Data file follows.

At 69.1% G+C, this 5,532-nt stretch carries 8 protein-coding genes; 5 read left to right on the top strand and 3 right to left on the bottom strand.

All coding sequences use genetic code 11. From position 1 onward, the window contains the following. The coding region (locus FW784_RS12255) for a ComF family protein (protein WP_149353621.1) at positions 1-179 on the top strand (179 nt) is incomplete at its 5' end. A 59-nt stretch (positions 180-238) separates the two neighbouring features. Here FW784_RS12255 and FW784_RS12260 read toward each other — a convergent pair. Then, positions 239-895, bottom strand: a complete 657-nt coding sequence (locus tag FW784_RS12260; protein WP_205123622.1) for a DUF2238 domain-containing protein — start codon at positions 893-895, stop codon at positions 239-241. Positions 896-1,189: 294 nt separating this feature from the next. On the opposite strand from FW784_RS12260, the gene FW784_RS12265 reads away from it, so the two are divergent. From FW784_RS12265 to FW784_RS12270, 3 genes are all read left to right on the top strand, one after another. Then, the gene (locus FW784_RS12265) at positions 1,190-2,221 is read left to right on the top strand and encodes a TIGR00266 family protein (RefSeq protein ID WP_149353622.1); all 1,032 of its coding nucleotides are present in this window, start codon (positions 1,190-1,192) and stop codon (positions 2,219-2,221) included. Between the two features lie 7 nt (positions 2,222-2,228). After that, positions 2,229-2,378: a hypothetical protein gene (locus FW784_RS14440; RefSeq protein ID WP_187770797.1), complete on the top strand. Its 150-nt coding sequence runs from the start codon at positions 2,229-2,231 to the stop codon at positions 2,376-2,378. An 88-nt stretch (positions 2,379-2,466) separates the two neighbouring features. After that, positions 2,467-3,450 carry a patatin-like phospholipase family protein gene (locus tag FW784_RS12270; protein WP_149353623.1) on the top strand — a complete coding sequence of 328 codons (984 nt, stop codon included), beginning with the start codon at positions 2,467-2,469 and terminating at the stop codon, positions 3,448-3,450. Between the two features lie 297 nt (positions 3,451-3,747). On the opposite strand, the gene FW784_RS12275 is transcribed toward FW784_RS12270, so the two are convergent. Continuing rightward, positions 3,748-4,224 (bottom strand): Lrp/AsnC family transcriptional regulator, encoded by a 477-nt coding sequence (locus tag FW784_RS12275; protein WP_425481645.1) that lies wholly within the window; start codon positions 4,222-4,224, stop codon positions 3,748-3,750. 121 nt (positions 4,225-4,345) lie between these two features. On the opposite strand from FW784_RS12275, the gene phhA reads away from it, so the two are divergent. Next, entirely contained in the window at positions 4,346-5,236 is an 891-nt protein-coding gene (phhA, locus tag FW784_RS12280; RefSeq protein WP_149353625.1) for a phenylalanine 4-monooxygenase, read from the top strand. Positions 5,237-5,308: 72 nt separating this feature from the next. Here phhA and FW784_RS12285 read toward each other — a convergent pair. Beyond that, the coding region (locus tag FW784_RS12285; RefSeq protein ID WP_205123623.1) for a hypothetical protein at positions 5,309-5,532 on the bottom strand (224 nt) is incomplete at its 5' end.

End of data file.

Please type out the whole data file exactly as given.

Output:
At 69.1% G+C, this 5,532-nt stretch carries 8 protein-coding genes; 5 read left to right on the top strand and 3 right to left on the bottom strand.

All coding sequences use genetic code 11. From position 1 onward, the window contains the following. The coding region (locus FW784_RS12255) for a ComF family protein (protein WP_149353621.1) at positions 1-179 on the top strand (179 nt) is incomplete at its 5' end. A 59-nt stretch (positions 180-238) separates the two neighbouring features. Here FW784_RS12255 and FW784_RS12260 read toward each other — a convergent pair. Then, positions 239-895, bottom strand: a complete 657-nt coding sequence (locus tag FW784_RS12260; protein WP_205123622.1) for a DUF2238 domain-containing protein — start codon at positions 893-895, stop codon at positions 239-241. Positions 896-1,189: 294 nt separating this feature from the next. On the opposite strand from FW784_RS12260, the gene FW784_RS12265 reads away from it, so the two are divergent. From FW784_RS12265 to FW784_RS12270, 3 genes are all read left to right on the top strand, one after another. Then, the gene (locus FW784_RS12265) at positions 1,190-2,221 is read left to right on the top strand and encodes a TIGR00266 family protein (RefSeq protein ID WP_149353622.1); all 1,032 of its coding nucleotides are present in this window, start codon (positions 1,190-1,192) and stop codon (positions 2,219-2,221) included. Between the two features lie 7 nt (positions 2,222-2,228). After that, positions 2,229-2,378: a hypothetical protein gene (locus FW784_RS14440; RefSeq protein ID WP_187770797.1), complete on the top strand. Its 150-nt coding sequence runs from the start codon at positions 2,229-2,231 to the stop codon at positions 2,376-2,378. An 88-nt stretch (positions 2,379-2,466) separates the two neighbouring features. After that, positions 2,467-3,450 carry a patatin-like phospholipase family protein gene (locus tag FW784_RS12270; protein WP_149353623.1) on the top strand — a complete coding sequence of 328 codons (984 nt, stop codon included), beginning with the start codon at positions 2,467-2,469 and terminating at the stop codon, positions 3,448-3,450. Between the two features lie 297 nt (positions 3,451-3,747). On the opposite strand, the gene FW784_RS12275 is transcribed toward FW784_RS12270, so the two are convergent. Continuing rightward, positions 3,748-4,224 (bottom strand): Lrp/AsnC family transcriptional regulator, encoded by a 477-nt coding sequence (locus tag FW784_RS12275; protein WP_425481645.1) that lies wholly within the window; start codon positions 4,222-4,224, stop codon positions 3,748-3,750. 121 nt (positions 4,225-4,345) lie between these two features. On the opposite strand from FW784_RS12275, the gene phhA reads away from it, so the two are divergent. Next, entirely contained in the window at positions 4,346-5,236 is an 891-nt protein-coding gene (phhA, locus tag FW784_RS12280; RefSeq protein WP_149353625.1) for a phenylalanine 4-monooxygenase, read from the top strand. Positions 5,237-5,308: 72 nt separating this feature from the next. Here phhA and FW784_RS12285 read toward each other — a convergent pair. Beyond that, the coding region (locus tag FW784_RS12285; RefSeq protein ID WP_205123623.1) for a hypothetical protein at positions 5,309-5,532 on the bottom strand (224 nt) is incomplete at its 5' end.